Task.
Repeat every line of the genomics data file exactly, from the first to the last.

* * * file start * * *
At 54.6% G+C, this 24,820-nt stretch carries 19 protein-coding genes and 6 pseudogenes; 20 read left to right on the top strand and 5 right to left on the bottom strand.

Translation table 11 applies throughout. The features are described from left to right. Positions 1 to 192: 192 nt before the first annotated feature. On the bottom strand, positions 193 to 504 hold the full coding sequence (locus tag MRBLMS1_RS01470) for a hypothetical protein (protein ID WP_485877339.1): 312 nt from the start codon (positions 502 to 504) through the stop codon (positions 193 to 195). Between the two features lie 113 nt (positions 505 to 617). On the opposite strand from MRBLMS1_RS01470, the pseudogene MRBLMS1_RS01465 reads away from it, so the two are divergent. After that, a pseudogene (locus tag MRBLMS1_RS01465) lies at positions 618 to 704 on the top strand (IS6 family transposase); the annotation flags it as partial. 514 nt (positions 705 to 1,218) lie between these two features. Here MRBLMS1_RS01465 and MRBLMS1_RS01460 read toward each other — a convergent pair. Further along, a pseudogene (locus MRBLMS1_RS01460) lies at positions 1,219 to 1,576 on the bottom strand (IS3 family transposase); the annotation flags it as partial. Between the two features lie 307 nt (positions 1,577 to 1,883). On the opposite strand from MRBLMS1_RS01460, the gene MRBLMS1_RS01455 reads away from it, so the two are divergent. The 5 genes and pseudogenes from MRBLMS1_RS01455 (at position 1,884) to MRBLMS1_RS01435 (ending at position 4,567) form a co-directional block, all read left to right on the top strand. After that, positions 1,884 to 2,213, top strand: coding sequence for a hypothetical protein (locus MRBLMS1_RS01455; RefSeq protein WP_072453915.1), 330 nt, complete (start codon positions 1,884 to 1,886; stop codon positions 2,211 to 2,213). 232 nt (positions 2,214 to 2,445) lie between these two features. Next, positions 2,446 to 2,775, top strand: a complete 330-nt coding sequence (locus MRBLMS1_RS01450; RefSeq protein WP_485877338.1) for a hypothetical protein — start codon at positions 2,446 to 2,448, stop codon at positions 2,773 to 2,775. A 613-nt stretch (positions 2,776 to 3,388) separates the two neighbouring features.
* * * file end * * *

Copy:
At 54.6% G+C, this 24,820-nt stretch carries 19 protein-coding genes and 6 pseudogenes; 20 read left to right on the top strand and 5 right to left on the bottom strand.

Translation table 11 applies throughout. The features are described from left to right. Positions 1 to 192: 192 nt before the first annotated feature. On the bottom strand, positions 193 to 504 hold the full coding sequence (locus tag MRBLMS1_RS01470) for a hypothetical protein (protein ID WP_485877339.1): 312 nt from the start codon (positions 502 to 504) through the stop codon (positions 193 to 195). Between the two features lie 113 nt (positions 505 to 617). On the opposite strand from MRBLMS1_RS01470, the pseudogene MRBLMS1_RS01465 reads away from it, so the two are divergent. After that, a pseudogene (locus tag MRBLMS1_RS01465) lies at positions 618 to 704 on the top strand (IS6 family transposase); the annotation flags it as partial. 514 nt (positions 705 to 1,218) lie between these two features. Here MRBLMS1_RS01465 and MRBLMS1_RS01460 read toward each other — a convergent pair. Further along, a pseudogene (locus MRBLMS1_RS01460) lies at positions 1,219 to 1,576 on the bottom strand (IS3 family transposase); the annotation flags it as partial. Between the two features lie 307 nt (positions 1,577 to 1,883). On the opposite strand from MRBLMS1_RS01460, the gene MRBLMS1_RS01455 reads away from it, so the two are divergent. The 5 genes and pseudogenes from MRBLMS1_RS01455 (at position 1,884) to MRBLMS1_RS01435 (ending at position 4,567) form a co-directional block, all read left to right on the top strand. After that, positions 1,884 to 2,213, top strand: coding sequence for a hypothetical protein (locus MRBLMS1_RS01455; RefSeq protein WP_072453915.1), 330 nt, complete (start codon positions 1,884 to 1,886; stop codon positions 2,211 to 2,213). 232 nt (positions 2,214 to 2,445) lie between these two features. Next, positions 2,446 to 2,775, top strand: a complete 330-nt coding sequence (locus MRBLMS1_RS01450; RefSeq protein WP_485877338.1) for a hypothetical protein — start codon at positions 2,446 to 2,448, stop codon at positions 2,773 to 2,775. A 613-nt stretch (positions 2,776 to 3,388) separates the two neighbouring features.